Can Dogs Get Keloids? Yes And yes It’s Dangerous

When you’re a pet owner, the answer to this question should be a resounding “yes.” But the reality is that it’s actually quite rare that a dog develops a keloid.

Can Dogs Get Keloids?

We have all seen images of the classic “dog skin condition”: the “keloid.” These large, raised scars typically appear on the face, neck or back of the dog and can be unsightly, painful and cause a great deal of discomfort to the animal.

But how do dogs actually get these conditions? And what are the best ways to treat them?

It’s estimated that up to 2% of dogs will develop some form of skin problem called keloid scars.

Keloid Scars in Dogs

Scars appear as a result of the healing process. Except for the tiniest incisions, they develop in practically all wounds. Keloid scars are not hazardous to dogs, although they do cause them discomfort.

What Is a Keloid Scar?

A keloid scar is the result of collagen tissue growing on top of a previously healed skin lesion.

How to Help Your Dog’s Scar Heal

It might be the result of another dog biting your dog during a high-intensity dog park wrestling bout. It might be the result of surgery. It might be the result of previous mistreatment.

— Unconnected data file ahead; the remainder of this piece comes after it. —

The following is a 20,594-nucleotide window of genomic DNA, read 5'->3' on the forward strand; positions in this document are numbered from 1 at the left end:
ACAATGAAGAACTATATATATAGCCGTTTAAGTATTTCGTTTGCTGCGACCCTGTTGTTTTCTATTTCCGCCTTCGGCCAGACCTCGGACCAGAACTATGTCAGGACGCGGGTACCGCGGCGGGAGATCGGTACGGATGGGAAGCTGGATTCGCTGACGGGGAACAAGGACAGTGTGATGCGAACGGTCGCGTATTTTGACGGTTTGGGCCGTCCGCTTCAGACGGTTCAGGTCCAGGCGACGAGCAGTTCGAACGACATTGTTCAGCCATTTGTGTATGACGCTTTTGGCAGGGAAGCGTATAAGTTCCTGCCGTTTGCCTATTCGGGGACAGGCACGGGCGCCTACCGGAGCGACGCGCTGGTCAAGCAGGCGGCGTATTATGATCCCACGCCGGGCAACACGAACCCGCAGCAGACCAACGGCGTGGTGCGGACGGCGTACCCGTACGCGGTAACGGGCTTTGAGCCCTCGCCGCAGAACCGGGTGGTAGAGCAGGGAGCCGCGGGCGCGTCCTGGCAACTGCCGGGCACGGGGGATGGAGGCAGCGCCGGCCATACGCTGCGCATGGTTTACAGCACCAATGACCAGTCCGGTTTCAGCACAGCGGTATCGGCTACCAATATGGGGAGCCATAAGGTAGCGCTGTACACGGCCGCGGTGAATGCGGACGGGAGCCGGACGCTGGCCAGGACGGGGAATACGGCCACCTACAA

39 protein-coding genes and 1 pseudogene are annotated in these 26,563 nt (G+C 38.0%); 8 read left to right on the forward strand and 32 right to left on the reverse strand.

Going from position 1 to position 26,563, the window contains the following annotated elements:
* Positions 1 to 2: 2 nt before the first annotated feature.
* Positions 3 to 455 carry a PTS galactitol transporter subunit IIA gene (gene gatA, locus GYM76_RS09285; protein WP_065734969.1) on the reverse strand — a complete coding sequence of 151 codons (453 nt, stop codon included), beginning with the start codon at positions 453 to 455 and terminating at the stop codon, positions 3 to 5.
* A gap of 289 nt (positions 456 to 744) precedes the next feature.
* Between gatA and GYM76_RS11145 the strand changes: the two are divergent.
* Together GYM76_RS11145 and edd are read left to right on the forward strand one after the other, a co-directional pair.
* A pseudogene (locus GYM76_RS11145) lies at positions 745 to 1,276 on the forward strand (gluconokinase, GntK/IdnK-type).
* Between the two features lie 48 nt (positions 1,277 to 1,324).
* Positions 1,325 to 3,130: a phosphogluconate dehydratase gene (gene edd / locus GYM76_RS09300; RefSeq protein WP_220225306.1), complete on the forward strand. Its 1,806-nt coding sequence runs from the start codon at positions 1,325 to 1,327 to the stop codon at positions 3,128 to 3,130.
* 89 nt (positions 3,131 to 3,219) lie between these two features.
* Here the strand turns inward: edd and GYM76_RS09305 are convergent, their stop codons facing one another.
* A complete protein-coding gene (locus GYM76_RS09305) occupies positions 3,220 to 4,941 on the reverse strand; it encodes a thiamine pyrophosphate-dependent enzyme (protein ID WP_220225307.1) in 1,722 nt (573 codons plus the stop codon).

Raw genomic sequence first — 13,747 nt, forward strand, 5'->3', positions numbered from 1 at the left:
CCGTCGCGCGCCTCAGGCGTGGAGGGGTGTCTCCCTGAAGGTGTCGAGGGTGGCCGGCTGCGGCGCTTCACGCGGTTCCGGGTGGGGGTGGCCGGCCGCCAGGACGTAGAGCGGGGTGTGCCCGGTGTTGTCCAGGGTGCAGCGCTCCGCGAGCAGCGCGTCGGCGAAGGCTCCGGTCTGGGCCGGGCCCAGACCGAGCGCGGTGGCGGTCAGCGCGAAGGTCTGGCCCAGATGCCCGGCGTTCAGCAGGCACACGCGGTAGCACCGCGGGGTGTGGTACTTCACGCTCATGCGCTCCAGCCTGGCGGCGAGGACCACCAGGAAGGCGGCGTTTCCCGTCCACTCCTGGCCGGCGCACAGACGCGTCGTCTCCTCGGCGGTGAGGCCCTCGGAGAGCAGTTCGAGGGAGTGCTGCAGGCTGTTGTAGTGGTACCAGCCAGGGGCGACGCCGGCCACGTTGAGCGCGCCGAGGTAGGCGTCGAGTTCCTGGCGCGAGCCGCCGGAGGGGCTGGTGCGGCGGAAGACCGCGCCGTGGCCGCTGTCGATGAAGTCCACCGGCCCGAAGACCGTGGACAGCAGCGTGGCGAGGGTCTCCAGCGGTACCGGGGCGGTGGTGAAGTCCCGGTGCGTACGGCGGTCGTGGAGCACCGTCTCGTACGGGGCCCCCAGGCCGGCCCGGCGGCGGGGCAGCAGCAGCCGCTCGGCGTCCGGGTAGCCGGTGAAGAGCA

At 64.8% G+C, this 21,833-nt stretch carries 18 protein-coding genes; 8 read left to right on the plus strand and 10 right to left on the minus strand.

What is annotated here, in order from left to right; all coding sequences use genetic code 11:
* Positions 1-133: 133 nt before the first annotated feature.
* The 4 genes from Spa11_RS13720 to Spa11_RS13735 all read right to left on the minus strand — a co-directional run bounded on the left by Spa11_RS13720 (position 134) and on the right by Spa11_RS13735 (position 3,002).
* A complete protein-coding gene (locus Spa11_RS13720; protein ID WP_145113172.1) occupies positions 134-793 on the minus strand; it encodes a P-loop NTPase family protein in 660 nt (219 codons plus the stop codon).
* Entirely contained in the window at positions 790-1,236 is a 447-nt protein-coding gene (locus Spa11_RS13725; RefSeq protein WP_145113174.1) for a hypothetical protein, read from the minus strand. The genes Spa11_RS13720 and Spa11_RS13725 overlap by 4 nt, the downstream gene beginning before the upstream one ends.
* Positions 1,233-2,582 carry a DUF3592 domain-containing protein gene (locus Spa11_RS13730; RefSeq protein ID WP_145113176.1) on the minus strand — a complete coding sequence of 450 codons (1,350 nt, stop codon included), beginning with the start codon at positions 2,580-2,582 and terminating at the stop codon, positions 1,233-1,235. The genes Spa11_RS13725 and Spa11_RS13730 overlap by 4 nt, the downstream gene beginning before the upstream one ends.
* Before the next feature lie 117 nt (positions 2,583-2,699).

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A scar on your dog can be upsetting for a variety of reasons. It may bring up memories of a traumatic event or a terrifying surgery. A scar can be annoying or even painful for your dog in some situations, and scratching might result in a secondary illness or damage.

If your dog is hurt, the best method to avoid scarring is to have the wound properly treated.

Here are several methods for preventing, minimizing, and treating scars.

Proper Treatment

A significant wound that might cause scarring should be treated by a veterinarian in the majority of situations. Only a doctor can tell if the wound requires suturing. The area around the wound will most likely need to be shaved and cleansed carefully. Tell your veterinarian if scarring is an issue for you. Scarring can be minimized or even prevented by using tiny stitches, subcutaneous, or dissolving stitches.

Wear a cone or an e-collar after treatment. It may irritate your dog, but it will keep him from scratching and tearing stitches out. One will be sent home with you by your veterinarian. If you can’t stand the plastic version of the cone of shame, there are other options. Regardless of the cone you choose, keep an eye on your dog to make sure he can’t get to the injury.

Be Vigilant

Keep a watchful eye on your dog’s incision while it heals. Redness, discharge, discoloration, stench, and swelling are all signs of infection. If you see any of the symptoms, contact your veterinarian. If the wound seems to be infected, don’t try to treat it yourself.

Your vet may prescribe prednisone or another corticosteroid to relieve swelling and inflammation, or recommend you to try Bacitracin or Neosporin first.